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Ostow, M. (1954). A Psychoanalytic Contribution to the Study of Brain Function—I. the Frontal Lobes. Psychoanal Q., 23:317-338.

(1954). Psychoanalytic Quarterly, 23:317-338

A Psychoanalytic Contribution to the Study of Brain Function—I. the Frontal Lobes

Mortimer Ostow, M.D.

Recently Dr. Lawrence S. Kubie has called attention to certain observations on the physiology of the nervous system which justify the hope that before very long a sound neurophysiological foundation can be laid for psychoanalytic metapsychology, a correlation predicted so often and enthusiastically by Freud. Dr. Kubie presented not merely an exposition and a hope but also a call for work in this field. The present paper is offered as one among many responses to this call.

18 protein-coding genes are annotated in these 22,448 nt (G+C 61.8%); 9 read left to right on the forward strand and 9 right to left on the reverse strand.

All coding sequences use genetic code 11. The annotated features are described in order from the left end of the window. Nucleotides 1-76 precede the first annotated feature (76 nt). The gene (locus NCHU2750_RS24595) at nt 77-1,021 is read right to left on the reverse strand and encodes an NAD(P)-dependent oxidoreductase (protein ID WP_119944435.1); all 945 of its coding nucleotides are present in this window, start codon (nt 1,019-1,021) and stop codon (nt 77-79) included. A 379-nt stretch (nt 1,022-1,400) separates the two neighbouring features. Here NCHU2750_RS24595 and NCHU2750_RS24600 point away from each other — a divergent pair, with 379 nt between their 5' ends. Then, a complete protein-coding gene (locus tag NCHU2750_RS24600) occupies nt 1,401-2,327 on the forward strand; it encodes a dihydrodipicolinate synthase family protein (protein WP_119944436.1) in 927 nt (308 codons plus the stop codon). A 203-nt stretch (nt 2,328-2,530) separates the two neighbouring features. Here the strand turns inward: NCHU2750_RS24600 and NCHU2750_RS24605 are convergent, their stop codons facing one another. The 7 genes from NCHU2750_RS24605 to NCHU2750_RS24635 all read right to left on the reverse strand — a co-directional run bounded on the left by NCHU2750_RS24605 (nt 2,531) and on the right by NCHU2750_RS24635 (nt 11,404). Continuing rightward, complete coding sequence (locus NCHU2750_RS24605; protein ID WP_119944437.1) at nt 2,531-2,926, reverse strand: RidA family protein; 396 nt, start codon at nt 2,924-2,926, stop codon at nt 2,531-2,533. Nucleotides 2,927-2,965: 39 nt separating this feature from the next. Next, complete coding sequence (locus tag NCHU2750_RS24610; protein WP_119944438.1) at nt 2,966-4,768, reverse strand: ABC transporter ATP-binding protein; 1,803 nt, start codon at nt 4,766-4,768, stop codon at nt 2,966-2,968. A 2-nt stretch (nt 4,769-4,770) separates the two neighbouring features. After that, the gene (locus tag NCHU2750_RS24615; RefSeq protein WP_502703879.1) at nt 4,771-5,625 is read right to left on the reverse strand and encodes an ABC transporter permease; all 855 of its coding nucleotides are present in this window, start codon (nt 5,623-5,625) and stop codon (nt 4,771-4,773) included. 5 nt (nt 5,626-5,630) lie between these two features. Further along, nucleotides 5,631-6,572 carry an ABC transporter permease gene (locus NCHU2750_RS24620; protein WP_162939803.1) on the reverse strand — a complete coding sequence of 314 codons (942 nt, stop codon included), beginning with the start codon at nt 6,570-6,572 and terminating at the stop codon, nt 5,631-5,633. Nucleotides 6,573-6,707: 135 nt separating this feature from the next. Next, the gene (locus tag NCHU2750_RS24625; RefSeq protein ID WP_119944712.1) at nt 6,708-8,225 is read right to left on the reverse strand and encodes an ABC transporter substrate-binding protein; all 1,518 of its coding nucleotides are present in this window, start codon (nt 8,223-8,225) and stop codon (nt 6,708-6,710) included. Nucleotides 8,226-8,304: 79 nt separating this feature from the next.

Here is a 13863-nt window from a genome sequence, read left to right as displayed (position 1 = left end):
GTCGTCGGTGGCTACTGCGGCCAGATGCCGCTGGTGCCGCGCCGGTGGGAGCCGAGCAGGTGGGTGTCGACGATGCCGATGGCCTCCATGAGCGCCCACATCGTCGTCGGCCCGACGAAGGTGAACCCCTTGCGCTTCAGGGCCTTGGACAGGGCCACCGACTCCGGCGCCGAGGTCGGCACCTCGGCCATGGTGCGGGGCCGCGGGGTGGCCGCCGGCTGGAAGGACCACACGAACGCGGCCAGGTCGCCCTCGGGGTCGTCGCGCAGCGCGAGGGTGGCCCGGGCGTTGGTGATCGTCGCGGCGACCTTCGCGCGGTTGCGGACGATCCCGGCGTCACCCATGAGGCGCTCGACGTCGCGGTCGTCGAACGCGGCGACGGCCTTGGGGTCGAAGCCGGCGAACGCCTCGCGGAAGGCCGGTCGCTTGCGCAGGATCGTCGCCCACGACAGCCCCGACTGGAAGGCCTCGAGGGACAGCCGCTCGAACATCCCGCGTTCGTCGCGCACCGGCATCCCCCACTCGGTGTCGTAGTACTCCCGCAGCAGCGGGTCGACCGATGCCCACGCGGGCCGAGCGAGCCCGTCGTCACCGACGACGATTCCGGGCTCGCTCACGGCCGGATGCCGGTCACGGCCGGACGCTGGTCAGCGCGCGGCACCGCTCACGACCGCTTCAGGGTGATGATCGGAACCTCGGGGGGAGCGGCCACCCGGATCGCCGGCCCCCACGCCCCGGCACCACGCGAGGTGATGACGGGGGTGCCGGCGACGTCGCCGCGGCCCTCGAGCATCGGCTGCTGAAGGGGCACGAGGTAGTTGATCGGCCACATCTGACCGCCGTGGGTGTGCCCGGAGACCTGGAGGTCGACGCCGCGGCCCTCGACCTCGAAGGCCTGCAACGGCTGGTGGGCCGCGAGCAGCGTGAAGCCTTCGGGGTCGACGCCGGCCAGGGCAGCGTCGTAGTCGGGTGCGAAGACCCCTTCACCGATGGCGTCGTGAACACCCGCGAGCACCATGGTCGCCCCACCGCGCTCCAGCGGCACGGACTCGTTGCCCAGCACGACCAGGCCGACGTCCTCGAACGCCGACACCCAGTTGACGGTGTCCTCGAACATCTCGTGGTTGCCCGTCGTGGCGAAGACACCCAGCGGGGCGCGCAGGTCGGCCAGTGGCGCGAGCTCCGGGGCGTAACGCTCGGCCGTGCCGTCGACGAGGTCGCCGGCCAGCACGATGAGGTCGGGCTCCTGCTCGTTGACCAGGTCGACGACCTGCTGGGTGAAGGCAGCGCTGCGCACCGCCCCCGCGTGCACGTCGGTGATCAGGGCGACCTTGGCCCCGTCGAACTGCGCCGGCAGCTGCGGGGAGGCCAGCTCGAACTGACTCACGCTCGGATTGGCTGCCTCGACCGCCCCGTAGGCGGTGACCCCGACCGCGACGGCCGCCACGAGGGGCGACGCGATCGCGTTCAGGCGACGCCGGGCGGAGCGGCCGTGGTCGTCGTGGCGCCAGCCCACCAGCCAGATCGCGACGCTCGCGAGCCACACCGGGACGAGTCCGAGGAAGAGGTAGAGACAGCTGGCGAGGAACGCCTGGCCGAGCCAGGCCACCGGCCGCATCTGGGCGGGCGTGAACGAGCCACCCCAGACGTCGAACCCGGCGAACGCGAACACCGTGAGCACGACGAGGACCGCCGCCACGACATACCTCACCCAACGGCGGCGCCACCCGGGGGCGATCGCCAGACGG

There is an important reason for attempting to relate metapsychology and neurophysiology just now. The psychoanalytically sophisticated reader is distressed by the lack of knowledge of psychology with which neurophysiologists approach their experimental animals, surpassed only by that of most psychiatrists when they attempt to understand the results of their destructive operations on the brain. For example, most psychological tests reveal no differences in performance before and after lobotomy. Some tests devised specifically for this purpose show small differences, but these differences are incommensurate with the degree of personality change readily observable to those who live with the patient. Some have denied that there are any psychic changes after lobotomy. Some have acknowledged that there are changes but say that the changes cannot be categorized in any uniform manner.

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